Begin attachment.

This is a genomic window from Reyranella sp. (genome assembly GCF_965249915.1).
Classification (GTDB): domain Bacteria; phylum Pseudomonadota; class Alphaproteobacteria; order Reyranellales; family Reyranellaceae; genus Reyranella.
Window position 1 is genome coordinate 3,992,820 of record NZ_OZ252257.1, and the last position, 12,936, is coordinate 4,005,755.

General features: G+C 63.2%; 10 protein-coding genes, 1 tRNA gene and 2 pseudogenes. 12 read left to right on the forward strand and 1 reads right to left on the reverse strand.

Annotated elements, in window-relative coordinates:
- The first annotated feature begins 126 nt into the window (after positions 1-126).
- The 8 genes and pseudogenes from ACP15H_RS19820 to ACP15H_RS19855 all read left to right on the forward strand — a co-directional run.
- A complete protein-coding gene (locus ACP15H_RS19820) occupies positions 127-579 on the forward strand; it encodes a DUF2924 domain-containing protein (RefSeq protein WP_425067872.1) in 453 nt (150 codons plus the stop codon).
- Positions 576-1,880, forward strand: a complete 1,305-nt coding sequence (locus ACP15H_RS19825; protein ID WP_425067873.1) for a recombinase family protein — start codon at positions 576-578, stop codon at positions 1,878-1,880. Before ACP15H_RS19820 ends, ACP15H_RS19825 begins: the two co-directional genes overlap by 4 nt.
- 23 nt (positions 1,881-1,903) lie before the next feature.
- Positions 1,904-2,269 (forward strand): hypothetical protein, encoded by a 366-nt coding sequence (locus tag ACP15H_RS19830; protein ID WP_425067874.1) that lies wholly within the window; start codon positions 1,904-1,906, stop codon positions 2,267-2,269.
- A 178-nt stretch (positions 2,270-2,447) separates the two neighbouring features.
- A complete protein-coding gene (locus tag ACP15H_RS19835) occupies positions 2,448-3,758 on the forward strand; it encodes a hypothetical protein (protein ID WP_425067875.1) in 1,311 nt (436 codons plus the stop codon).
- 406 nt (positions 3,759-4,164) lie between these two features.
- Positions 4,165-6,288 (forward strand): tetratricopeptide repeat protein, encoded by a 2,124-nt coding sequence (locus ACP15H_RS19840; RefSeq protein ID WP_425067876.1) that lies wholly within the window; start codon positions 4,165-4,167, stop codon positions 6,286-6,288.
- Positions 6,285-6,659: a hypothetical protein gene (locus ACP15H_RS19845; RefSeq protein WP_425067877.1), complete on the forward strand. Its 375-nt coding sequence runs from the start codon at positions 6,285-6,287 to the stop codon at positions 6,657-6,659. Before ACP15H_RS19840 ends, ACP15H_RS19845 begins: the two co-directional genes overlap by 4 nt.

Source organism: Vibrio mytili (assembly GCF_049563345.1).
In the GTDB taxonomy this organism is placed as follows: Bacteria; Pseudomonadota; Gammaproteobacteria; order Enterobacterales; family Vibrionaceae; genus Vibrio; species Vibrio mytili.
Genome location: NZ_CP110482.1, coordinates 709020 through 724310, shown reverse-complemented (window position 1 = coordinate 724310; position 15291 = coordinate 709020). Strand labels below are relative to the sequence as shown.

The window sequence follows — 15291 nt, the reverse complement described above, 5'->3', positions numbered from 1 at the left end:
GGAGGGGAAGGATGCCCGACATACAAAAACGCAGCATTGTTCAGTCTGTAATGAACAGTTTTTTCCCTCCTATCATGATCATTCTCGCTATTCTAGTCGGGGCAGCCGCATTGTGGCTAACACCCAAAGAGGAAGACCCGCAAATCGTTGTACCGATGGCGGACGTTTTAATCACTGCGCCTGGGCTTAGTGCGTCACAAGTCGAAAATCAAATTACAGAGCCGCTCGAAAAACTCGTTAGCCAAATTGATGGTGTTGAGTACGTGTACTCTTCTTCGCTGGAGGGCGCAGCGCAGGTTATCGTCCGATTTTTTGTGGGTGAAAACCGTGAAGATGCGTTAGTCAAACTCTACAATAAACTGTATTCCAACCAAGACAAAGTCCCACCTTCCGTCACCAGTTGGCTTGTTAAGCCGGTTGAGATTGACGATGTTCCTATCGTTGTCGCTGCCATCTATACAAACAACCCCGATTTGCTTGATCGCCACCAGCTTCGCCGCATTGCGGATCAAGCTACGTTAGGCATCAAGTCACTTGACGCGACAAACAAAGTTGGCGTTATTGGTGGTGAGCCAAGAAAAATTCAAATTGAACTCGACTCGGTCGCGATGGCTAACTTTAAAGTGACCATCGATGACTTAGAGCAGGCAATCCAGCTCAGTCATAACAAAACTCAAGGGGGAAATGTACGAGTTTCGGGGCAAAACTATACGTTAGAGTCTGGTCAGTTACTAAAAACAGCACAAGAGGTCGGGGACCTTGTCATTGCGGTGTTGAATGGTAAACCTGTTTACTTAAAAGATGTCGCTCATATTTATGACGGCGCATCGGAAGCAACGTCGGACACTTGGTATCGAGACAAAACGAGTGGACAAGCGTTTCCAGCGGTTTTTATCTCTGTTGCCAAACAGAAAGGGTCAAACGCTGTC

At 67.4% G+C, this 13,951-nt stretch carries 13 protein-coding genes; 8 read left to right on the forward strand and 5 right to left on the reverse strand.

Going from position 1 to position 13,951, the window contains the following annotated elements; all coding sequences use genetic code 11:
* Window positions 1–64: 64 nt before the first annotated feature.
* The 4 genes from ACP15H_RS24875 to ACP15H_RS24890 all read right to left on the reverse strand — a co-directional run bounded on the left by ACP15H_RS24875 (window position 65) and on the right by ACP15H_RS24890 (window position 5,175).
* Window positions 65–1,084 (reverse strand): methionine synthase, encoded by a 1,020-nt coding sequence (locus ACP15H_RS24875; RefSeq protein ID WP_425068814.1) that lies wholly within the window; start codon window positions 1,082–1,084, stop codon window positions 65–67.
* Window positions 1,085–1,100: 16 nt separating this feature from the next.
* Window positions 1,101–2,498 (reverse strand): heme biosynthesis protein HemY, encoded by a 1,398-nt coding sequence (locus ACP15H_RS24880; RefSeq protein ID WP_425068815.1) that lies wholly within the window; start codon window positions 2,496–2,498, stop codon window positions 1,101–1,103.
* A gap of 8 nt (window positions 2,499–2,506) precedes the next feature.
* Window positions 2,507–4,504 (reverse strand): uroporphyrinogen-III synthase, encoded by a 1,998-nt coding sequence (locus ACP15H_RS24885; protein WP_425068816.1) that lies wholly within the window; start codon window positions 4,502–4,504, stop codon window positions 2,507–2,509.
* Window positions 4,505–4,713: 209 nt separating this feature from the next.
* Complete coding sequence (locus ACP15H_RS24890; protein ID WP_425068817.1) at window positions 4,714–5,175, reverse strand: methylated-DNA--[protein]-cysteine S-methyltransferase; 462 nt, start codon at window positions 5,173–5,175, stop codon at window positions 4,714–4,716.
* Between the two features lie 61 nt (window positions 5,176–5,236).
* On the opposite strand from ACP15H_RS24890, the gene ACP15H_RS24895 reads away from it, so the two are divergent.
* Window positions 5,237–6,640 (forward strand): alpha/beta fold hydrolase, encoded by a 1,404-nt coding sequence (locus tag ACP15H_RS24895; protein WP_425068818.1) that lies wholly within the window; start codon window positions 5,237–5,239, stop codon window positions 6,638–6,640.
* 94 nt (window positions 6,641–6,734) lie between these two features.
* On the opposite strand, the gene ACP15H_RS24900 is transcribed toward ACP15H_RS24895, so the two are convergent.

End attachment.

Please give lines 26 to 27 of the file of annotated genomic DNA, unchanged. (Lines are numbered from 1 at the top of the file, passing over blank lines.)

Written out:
* Window positions 65–1,084 (reverse strand): methionine synthase, encoded by a 1,020-nt coding sequence (locus ACP15H_RS24875; RefSeq protein ID WP_425068814.1) that lies wholly within the window; start codon window positions 1,082–1,084, stop codon window positions 65–67.
* Window positions 1,085–1,100: 16 nt separating this feature from the next.